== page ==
Presented at DEF CON 14 (2006)
Aug. 5, 2006, 3 p.m.
The 802.11 link-layer wireless protocol is widely known for its design flaws. Unauthenticated management packets, a ridiculous attempt at providing link layer confidentiality and authentication (WEP), and general vendor stupidity have all contributed to 802.11 being the most sensationalized protocol ever mentioned in the media.
All of the above topics have been beaten to death. Instead this talk explores new advances not in design problems in 802.11, but in implementation issues. The two major advances in 802.11 security will be covered, device driver vulnerabilities and link layer fingerprinting techniques. 802.11 fingerprinting represents the first time that a link-layer protocol has been vulnerable to finger-printing attacks. These attacks can provide useful information to the attacker, allowing him to accurately target the latest weapon in any wireless hackers arsenal: 802.11 device driver exploits.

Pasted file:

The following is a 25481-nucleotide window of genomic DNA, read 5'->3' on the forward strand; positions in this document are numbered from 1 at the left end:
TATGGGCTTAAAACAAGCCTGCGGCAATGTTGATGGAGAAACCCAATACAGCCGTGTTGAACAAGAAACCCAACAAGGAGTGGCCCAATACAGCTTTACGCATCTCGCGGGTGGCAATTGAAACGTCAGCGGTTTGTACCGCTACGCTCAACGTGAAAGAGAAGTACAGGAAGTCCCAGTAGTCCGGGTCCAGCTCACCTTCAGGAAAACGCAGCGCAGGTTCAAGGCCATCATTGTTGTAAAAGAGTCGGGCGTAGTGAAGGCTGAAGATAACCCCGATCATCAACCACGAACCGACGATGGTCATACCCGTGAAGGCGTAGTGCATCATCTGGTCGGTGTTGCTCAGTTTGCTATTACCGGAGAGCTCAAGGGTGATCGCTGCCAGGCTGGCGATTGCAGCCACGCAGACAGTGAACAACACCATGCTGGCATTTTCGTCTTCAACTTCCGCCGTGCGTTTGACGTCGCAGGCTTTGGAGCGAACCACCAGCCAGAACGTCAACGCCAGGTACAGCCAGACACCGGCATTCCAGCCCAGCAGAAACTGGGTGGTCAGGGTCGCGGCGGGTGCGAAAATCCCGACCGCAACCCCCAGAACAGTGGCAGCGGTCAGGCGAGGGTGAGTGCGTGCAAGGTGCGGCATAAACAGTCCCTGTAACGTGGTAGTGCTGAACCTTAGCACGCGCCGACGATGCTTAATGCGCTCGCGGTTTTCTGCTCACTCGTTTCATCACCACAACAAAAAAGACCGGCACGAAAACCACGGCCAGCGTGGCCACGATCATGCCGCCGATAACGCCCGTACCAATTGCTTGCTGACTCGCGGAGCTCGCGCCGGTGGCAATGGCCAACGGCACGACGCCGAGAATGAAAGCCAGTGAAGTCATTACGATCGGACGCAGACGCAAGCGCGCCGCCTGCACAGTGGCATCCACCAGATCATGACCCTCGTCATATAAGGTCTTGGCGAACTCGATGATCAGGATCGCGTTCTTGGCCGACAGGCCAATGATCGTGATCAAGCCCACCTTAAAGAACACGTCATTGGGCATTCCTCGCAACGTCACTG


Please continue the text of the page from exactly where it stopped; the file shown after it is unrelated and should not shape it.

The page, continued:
Johnny Cache is responsible for many wireless hacking tools. These include jc-wepcrack (a distributed wep-cracker) jc-aircrack (a complete aircrack re-write in C++), and also helped h1kari create pico-wepcrack (a FPGA accelerated WEP brute forcer). Cache is currently pursuing his Master's degree in computer security. He is also co-author of "Hacking Exposed Wireless". His latest accomplishments can be found in Airbase, available at www.802.11mercenary.net